7 Foods that Help You Produce Youth Enzyme CoQ10
You may have heard people talking a lot about the so-called youth enzyme, coenzyme Q10, also known as ubiquinone or CoQ10.
It’s an antioxidant that’s naturally found in each and every one of your body’s cells.
Its job is as fundamental as it is helpful: it protects you from free radicals. It also guards against any external agent that causes oxidative harm.
In addition, it makes it easier for cells to make energy. This increases the resistance, strength, and firmness of many of your muscles.
A larger concentration of CoQ10 in your body translates to a better ability to fight the effects of aging.
In fact, wrinkle creams all have this as one of their ingredients. Each one of them adds this fantastic, multi-use enzyme.
Now, before using external treatments, there’s something even better for your body. We want our bodies to produce CoQ10 naturally.
Today, we want you to take a look at the 7 foods that will help you do this. Take note!
7 Foods that help you naturally produce CoQ10
Fish rich in fatty acids, like omega 3 and omega 6, are indispensable for both regaining and raising your levels of CoQ10. Among them, the most recommended is undoubtedly salmon.
In Japan, for example, the Japanese people usually enjoy a good level of this antioxidant. This is because they include a lot of fresh and raw fish in their diets.
Of course, eating raw fish isn’t always wise. So, you only have to remember that you should eat fresh salmon, mackerel, or sardines three or four times per week.
Meat is generally very rich in CoQ10. However, red meat isn’t very good because of its high amount of fat. This fat is toxic and raises your cholesterol and triglycerides. So, we’ll turn to chicken instead.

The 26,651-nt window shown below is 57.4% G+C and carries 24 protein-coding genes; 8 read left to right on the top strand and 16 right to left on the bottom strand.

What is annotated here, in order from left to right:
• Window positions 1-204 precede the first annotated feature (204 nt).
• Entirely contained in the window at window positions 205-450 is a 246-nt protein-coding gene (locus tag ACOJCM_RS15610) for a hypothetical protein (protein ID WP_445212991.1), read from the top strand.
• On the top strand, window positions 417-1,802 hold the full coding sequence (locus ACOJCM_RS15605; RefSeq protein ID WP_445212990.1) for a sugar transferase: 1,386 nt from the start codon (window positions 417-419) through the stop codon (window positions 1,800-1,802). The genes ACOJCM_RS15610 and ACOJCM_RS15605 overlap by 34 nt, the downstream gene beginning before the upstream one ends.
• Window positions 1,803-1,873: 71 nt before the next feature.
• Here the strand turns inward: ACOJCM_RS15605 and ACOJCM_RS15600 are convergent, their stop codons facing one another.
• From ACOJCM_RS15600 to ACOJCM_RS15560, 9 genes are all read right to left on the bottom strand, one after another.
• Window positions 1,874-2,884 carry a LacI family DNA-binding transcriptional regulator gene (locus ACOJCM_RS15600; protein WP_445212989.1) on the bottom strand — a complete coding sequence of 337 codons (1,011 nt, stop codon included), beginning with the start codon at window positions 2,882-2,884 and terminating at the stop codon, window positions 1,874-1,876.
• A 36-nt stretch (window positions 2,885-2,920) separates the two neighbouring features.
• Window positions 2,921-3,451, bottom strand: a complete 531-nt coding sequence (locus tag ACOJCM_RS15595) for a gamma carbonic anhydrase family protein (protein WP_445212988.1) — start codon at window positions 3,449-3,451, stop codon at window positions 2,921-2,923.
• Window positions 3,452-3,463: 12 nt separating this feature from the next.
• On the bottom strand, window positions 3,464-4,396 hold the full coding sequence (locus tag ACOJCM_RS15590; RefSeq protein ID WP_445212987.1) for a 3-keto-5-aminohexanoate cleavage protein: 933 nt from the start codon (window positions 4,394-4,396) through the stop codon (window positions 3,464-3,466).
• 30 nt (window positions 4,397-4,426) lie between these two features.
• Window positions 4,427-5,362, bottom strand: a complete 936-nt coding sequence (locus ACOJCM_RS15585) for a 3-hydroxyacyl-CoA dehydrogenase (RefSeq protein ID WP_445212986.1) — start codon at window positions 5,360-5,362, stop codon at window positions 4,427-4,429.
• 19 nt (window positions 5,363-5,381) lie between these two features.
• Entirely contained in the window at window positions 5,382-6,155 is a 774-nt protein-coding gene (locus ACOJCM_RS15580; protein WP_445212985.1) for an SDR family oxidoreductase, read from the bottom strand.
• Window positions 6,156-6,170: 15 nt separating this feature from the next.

Chicken thighs are a very good source of CoQ10. Combine them with other nutritious foods for a healthy, balanced diet. However, avoid cooking chicken with too much oil.
Not all foods that are rich in CoQ10 come from animal sources. Peanuts, for example, provide a high amount of this compound.
An ounce of toasted peanuts has 0.8mg of CoQ10. In addition, like grapes, peanuts are also rich in resveratrol, a very healthy anti-aging antioxidant.
Because of this, if we eat a proper amount, it has several positive effects. It regulates blood flow and takes care of the firmness of our muscles. This allows us to fight the effects caused by the passage of time.
CoQ10 is also present in broccoli and broccoli sprouts.
Eating this vegetable on a regular basis allows us to prevent several diseases. This includes heart disease and blood clots. This is because of its high amounts of antioxidants, like CoQ10.
Some important information to remember is that CoQ10 is only present in fresh foods. If they’ve been frozen or canned, this coenzyme disappears.
5. Orange and strawberry juice
In general, fruits don’t often have CoQ10. The only ones that can help us make up what we need are oranges and strawberries.
Because of this, it’s a very good idea to drink these as a fresh juice as often as possible.
Don’t sweeten it: sweetening it with anything takes away from its nutritional effects. This includes adding sugar, honey, and even stevia.
Spinach is the richest vegetable source of CoQ10.
Spinach is rich in vitamins, fiber, and minerals. It also has phytonutrients like beta-carotene and lutein. All of these elements are responsible for protecting us from cellular damage.
If you want to take care of your skin’s firmness, fight deep wrinkles or get back your face’s radiance and tone, don’t hesitate. Eat spinach!
Tofu is a 100% vegetable protein. It’s made with soy beans.
Include this in your salads and soups. This is a good food to eat because the large amount of CoQ10 and calcium it has protects your bones. It also protects your muscles and your body in general.
Tofu has as much protein as meat, and it’s full of B-complex vitamins. This covers a large amount of our cells’ energy needs. This also helps them fight the effects of time.
As we age, we lose small amounts of CoQ10 little by little. It’s necessary to cover these losses with the foods mentioned on this list. They’ll be a great help!
All cited sources were thoroughly reviewed by our team to ensure their quality, reliability, currency, and validity. The bibliography of this article was considered reliable and of academic or scientific accuracy.
- García Triana, B. E., Saldaña Bernabeu, A., & Saldaña García, L. (2013). El estrés oxidativo y los antioxidantes en la prevención del cáncer. Revista Habanera de Ciencias Médicas, 12(2), 187-196.
- Mataix Albert, B. (2005). Efecto de los ácidos grasos de la dieta y la suplementación con coenzima Q10 sobre el estrés oxidativo cerebral durante el envejecimiento.